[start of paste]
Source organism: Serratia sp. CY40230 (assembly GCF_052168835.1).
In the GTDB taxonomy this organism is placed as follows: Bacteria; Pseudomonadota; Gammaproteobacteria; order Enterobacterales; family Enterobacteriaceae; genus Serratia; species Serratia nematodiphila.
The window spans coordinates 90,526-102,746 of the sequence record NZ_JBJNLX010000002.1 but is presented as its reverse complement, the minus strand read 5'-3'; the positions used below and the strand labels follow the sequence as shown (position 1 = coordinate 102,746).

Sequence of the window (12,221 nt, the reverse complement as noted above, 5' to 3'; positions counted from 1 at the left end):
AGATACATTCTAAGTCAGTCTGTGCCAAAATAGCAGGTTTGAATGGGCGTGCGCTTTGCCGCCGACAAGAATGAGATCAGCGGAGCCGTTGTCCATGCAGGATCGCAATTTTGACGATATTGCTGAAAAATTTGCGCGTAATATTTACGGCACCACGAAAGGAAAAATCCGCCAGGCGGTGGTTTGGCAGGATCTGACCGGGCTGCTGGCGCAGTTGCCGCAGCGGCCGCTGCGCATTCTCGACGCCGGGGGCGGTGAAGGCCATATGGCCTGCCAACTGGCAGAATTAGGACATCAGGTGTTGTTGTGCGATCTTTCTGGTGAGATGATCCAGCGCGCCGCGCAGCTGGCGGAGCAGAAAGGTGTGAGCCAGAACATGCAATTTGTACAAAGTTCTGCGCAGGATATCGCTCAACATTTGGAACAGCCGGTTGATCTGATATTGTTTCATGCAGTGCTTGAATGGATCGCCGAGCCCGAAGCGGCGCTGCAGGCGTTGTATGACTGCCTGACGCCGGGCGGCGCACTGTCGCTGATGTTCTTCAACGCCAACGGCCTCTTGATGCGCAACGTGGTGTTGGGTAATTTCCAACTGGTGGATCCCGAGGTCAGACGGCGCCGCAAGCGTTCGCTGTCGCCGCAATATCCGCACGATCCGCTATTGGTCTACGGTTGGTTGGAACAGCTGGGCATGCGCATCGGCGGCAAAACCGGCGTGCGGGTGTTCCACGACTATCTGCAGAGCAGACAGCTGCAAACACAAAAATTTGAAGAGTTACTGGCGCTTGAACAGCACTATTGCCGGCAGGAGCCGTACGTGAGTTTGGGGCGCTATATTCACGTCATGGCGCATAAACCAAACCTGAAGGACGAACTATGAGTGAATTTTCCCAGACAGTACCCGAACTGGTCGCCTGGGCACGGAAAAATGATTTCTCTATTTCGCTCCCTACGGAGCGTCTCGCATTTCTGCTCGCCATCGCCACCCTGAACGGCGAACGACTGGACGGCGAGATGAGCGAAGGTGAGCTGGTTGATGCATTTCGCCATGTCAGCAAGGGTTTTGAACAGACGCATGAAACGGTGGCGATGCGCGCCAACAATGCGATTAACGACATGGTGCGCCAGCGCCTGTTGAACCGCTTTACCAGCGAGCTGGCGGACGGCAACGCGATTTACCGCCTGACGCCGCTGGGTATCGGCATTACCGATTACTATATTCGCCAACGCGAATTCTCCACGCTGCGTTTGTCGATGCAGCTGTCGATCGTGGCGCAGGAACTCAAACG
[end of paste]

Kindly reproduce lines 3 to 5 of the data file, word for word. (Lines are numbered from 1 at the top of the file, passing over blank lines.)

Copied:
The window spans coordinates 90,526-102,746 of the sequence record NZ_JBJNLX010000002.1 but is presented as its reverse complement, the minus strand read 5'-3'; the positions used below and the strand labels follow the sequence as shown (position 1 = coordinate 102,746).

Sequence of the window (12,221 nt, the reverse complement as noted above, 5' to 3'; positions counted from 1 at the left end):
AGATACATTCTAAGTCAGTCTGTGCCAAAATAGCAGGTTTGAATGGGCGTGCGCTTTGCCGCCGACAAGAATGAGATCAGCGGAGCCGTTGTCCATGCAGGATCGCAATTTTGACGATATTGCTGAAAAATTTGCGCGTAATATTTACGGCACCACGAAAGGAAAAATCCGCCAGGCGGTGGTTTGGCAGGATCTGACCGGGCTGCTGGCGCAGTTGCCGCAGCGGCCGCTGCGCATTCTCGACGCCGGGGGCGGTGAAGGCCATATGGCCTGCCAACTGGCAGAATTAGGACATCAGGTGTTGTTGTGCGATCTTTCTGGTGAGATGATCCAGCGCGCCGCGCAGCTGGCGGAGCAGAAAGGTGTGAGCCAGAACATGCAATTTGTACAAAGTTCTGCGCAGGATATCGCTCAACATTTGGAACAGCCGGTTGATCTGATATTGTTTCATGCAGTGCTTGAATGGATCGCCGAGCCCGAAGCGGCGCTGCAGGCGTTGTATGACTGCCTGACGCCGGGCGGCGCACTGTCGCTGATGTTCTTCAACGCCAACGGCCTCTTGATGCGCAACGTGGTGTTGGGTAATTTCCAACTGGTGGATCCCGAGGTCAGACGGCGCCGCAAGCGTTCGCTGTCGCCGCAATATCCGCACGATCCGCTATTGGTCTACGGTTGGTTGGAACAGCTGGGCATGCGCATCGGCGGCAAAACCGGCGTGCGGGTGTTCCACGACTATCTGCAGAGCAGACAGCTGCAAACACAAAAATTTGAAGAGTTACTGGCGCTTGAACAGCACTATTGCCGGCAGGAGCCGTACGTGAGTTTGGGGCGCTATATTCACGTCATGGCGCATAAACCAAACCTGAAGGACGAACTATGAGTGAATTTTCCCAGACAGTACCCGAACTGGTCGCCTGGGCACGGAAAAATGATTTCTCTATTTCGCTCCCTACGGAGCGTCTCGCATTTCTGCTCGCCATCGCCACCCTGAACGGCGAACGACTGGACGGCGAGATGAGCGAAGGTGAGCTGGTTGATGCATTTCGCCATGTCAGCAAGGGTTTTGAACAGACGCATGAAACGGTGGCGATGCGCGCCAACAATGCGATTAACGACATGGTGCGCCAGCGCCTGTTGAACCGCTTTACCAGCGAGCTGGCGGACGGCAACGCGATTTACCGCCTGACGCCGCTGGGTATCGGCATTACCGATTACTATATTCGCCAACGCGAATTCTCCACGCTGCGTTTGTCGATGCAGCTGTCGATCGTGGCGCAGGAACTCAAACG